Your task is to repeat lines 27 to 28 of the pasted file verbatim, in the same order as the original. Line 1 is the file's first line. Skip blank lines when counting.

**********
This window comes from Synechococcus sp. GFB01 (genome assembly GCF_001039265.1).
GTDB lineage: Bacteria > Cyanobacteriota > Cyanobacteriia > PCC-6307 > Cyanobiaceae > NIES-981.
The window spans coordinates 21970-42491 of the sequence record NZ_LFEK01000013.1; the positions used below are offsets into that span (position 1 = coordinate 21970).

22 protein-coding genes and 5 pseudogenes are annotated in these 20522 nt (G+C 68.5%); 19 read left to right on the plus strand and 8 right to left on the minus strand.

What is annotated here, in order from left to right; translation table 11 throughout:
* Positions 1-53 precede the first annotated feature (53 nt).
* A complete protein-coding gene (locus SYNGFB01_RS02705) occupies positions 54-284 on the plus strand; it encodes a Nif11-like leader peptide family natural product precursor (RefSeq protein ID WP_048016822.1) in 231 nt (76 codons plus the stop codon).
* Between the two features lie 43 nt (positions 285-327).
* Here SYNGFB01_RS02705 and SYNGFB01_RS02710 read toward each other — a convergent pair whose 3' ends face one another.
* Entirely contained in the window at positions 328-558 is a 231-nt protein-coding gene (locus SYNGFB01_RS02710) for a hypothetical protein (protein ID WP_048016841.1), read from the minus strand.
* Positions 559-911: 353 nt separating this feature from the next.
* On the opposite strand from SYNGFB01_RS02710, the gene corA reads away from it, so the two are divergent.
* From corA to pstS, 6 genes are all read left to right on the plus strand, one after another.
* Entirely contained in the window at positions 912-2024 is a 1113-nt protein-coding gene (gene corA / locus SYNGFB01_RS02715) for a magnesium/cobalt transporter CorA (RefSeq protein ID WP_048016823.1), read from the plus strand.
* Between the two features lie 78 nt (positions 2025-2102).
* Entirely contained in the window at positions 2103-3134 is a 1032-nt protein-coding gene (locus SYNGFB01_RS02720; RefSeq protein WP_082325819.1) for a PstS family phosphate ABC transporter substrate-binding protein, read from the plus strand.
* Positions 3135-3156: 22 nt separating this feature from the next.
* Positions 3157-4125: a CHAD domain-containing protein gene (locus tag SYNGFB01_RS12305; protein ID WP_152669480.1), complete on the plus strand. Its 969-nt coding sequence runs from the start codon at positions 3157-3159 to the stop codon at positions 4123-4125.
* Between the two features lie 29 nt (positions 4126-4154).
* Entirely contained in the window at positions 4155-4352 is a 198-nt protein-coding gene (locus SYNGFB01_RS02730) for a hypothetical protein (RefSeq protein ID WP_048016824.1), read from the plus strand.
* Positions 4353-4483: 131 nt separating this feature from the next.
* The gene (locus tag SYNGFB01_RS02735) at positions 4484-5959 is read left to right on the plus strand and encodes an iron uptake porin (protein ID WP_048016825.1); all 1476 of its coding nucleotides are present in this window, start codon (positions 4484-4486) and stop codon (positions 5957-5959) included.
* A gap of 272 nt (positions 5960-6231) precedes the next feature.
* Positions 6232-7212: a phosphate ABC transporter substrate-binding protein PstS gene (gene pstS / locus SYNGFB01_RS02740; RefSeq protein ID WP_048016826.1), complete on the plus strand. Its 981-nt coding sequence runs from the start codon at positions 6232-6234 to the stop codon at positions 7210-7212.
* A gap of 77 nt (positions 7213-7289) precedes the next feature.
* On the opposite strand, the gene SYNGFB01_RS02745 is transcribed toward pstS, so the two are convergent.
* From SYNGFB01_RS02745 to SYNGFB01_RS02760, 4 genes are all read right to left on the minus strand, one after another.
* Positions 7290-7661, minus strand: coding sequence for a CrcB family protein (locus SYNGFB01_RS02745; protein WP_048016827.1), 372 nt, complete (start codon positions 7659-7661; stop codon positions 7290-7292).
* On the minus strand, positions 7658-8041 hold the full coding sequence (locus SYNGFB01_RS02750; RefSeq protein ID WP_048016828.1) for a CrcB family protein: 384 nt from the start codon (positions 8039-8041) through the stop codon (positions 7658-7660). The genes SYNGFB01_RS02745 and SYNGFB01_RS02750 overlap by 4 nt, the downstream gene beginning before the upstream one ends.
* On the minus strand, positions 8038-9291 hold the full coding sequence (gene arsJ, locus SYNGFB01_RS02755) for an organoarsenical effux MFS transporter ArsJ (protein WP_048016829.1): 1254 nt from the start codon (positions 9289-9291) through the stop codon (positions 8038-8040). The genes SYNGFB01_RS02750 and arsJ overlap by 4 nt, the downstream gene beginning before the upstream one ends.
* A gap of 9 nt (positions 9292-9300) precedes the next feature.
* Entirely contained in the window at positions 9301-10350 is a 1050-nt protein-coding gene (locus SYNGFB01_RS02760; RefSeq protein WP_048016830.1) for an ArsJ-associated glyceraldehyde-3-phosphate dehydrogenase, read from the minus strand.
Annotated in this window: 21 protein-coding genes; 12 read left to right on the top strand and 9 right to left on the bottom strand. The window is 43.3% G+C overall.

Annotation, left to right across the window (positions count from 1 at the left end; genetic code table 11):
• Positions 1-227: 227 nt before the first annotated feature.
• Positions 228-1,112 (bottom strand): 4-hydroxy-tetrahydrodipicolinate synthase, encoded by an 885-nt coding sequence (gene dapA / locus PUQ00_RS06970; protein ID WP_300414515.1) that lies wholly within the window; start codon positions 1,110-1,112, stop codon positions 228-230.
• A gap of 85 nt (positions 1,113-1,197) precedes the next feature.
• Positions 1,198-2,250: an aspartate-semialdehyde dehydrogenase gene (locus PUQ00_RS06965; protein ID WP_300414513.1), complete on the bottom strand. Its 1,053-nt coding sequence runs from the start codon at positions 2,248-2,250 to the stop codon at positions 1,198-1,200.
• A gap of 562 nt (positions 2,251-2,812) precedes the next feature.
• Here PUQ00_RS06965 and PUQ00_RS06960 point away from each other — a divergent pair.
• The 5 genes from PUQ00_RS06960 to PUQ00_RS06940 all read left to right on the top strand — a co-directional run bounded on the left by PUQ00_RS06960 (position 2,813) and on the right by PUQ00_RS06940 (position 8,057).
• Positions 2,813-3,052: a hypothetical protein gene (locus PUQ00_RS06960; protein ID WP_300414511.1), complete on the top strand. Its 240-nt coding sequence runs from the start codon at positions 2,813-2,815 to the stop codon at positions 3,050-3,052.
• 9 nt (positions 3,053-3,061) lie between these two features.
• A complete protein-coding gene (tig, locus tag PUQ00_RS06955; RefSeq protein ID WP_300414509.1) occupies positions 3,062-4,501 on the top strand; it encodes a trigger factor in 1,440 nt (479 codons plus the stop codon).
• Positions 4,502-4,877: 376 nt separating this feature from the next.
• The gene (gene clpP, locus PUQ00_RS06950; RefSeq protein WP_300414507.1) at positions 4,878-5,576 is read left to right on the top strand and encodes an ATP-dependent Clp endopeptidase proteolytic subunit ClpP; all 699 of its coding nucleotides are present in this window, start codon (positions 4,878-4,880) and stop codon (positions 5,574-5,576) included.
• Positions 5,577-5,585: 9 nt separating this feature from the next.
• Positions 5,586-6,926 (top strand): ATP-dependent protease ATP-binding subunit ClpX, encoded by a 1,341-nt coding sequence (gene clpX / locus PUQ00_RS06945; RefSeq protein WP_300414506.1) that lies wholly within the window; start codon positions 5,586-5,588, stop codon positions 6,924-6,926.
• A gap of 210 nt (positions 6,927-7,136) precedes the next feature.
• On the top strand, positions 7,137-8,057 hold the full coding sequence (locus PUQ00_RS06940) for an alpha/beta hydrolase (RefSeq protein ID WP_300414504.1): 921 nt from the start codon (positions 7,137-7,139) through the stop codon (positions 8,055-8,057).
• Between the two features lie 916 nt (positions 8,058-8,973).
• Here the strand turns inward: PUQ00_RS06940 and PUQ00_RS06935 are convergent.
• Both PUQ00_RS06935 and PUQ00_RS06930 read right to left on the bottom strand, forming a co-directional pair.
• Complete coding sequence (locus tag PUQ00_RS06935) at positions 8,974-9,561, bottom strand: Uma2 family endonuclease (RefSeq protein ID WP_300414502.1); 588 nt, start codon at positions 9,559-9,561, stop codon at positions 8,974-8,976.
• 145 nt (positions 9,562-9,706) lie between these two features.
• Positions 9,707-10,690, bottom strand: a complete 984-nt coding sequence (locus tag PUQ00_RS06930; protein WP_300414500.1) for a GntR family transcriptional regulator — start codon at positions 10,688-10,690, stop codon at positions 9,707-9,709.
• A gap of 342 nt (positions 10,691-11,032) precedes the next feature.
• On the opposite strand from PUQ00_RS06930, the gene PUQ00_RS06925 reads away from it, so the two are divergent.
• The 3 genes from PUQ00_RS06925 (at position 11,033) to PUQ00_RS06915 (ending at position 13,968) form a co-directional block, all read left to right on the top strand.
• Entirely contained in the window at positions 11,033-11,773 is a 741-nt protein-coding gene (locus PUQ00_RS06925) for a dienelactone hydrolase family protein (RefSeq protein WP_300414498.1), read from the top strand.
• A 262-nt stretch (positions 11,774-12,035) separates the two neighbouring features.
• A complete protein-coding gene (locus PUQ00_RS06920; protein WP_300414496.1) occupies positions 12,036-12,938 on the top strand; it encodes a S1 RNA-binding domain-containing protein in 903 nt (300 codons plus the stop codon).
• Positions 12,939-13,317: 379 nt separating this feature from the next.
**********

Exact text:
* From SYNGFB01_RS02745 to SYNGFB01_RS02760, 4 genes are all read right to left on the minus strand, one after another.
* Positions 7290-7661, minus strand: coding sequence for a CrcB family protein (locus SYNGFB01_RS02745; protein WP_048016827.1), 372 nt, complete (start codon positions 7659-7661; stop codon positions 7290-7292).